The well and not so well run developer relations programs
There’s a safe invite-only place for developer relations professionals where I saw somebody asking what do they do if their employer doesn’t really know why the company has a devrel person, and what should that devrel person do.
Thing is, I can relate to this question and many of us in the industry can. It is actually quite common for companies both big and small to just hire an extravert programmer and put him/her under marketing or sales. And it mostly works, don’t get me wrong, but can be so much better for the employer, their developer community and the developer relations person altogether.
The text below reflects on what happens when your developer advocate is sort of the only one in your company who really cares about your developer relations.
Can you hire an evangelist to run the devrel for you?
I’ve spent ~11 years in the games industry, yet now that I have time to breathe out and talk to peers, it looks very similar all around. Like there’s a textbook somewhere that educates how to found a devrel program that you’re likely to want to deprioritize:
- Ship a developer focused product like an SDK;
- Struggle to market and support it;
- Eventually, hire 1 developer relations person to do everything;
- Move that person from marketing to engineering to sales and back at least once a year;
- Restart the program several times with new budgets and commitments;
- See your one and only devrel to fade off or quit;
- Deprioritize the initiative;
- Restart the whole process in a year or two.
No, this is not a personal story, but I can relate to it. Yes, I am being overly dramatic on purpose. No, I am not saying everyone is doing devrel wrong.
There are Googles, Amazons and Microsofts of this world who have full-fledged developer relations programs with dedicated devrel budgets, growth opportunities, training and apprentice programs. Unity Technologies, where I left a part of my heart and soul, is a notable example of a smaller company with a state of the art devrel program.
This long read lightly touches some of the established businesses who start developer relations initiatives without founding a sustainable dx program.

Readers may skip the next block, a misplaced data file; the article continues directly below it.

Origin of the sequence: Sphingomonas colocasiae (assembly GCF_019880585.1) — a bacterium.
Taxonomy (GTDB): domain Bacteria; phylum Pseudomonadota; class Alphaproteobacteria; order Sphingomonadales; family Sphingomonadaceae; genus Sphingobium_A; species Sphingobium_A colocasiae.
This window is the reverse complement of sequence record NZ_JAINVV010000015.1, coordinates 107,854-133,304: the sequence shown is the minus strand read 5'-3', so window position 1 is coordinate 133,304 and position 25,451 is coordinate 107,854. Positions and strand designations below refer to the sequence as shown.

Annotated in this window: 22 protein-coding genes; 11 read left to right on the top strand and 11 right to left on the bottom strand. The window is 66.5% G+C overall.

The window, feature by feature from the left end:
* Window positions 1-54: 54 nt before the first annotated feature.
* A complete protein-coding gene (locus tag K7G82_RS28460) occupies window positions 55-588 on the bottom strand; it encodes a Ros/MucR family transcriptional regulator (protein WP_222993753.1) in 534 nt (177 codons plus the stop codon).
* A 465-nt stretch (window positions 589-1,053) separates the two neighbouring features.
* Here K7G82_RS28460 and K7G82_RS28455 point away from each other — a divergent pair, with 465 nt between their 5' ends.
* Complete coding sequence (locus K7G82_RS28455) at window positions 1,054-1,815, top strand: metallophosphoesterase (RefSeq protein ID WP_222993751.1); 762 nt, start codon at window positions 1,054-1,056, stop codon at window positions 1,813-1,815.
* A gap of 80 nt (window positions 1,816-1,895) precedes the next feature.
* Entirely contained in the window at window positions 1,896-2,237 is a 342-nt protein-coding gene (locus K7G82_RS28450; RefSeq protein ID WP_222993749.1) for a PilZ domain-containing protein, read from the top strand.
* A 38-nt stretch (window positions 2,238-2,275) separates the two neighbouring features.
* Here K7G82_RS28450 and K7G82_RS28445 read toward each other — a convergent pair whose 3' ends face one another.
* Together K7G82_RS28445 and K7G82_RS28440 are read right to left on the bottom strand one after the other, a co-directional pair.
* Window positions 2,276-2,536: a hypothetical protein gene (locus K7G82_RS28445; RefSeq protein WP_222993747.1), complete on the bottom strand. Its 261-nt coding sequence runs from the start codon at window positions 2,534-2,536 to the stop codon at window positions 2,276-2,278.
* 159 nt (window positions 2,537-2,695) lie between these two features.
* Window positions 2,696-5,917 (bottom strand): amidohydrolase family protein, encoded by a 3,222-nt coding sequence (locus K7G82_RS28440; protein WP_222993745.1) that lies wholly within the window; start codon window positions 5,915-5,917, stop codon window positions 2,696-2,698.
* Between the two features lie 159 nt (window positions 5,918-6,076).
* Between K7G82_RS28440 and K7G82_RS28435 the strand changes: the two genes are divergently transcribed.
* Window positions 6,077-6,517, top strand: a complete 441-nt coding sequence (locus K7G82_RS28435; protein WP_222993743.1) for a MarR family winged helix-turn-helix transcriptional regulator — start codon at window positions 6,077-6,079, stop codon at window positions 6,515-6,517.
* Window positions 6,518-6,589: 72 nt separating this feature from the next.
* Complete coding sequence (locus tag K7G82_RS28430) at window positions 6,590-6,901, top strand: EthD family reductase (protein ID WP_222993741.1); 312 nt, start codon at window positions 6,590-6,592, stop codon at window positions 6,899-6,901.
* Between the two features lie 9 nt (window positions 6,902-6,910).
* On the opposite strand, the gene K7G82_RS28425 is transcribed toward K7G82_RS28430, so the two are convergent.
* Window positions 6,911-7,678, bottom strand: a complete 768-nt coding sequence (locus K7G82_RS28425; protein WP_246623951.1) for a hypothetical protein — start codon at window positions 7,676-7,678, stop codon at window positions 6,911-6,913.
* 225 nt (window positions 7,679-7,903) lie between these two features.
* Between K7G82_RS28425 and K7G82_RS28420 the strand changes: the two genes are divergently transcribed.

You have shipped an SDK! What’s next?
Let’s take a company that does something for mere mortals — a music streaming service, a book publishing service, — and then there’s a need to utilise the world’s developer community for marketing purposes or just because they can. So the company ships an API and subsequently a developer SDK. They polish the API docs and report the initiative done. After a while there’s a need to justify the costs, so the SDK engagement numbers become important upstairs and devrel comes up as a potential next step.
Now we’ll take a look at another company, who has a somewhat corporate B2B solution — payment, networking or alike. They have a nice boxed solution and lines of sales, marketing and support that deal with the customers. Then they decide to repackage a subset of their product for the startups and other hippies, but cannot justify the costs of using their main sales, marketing, and support machine. Hiring a devrel specialist appears a decent idea.
I can easily come up with more examples when an evident need to hire a devrel specialist emerges. More often than not it is that a company has a new initiative that is suddenly targeting the global developer market, yet their current sales, marketing and support channels don’t suite that new market well. Then HR gets a task to create a job ad to address the challenge.
Developer evangelist or an advocate, developer success manager, customer support engineer, technical account manager — all these job ads target extravert developers, who like supporting others more than writing code inside a peaceful environment of their soundproof headphones.
What can a developer relations program solve for you?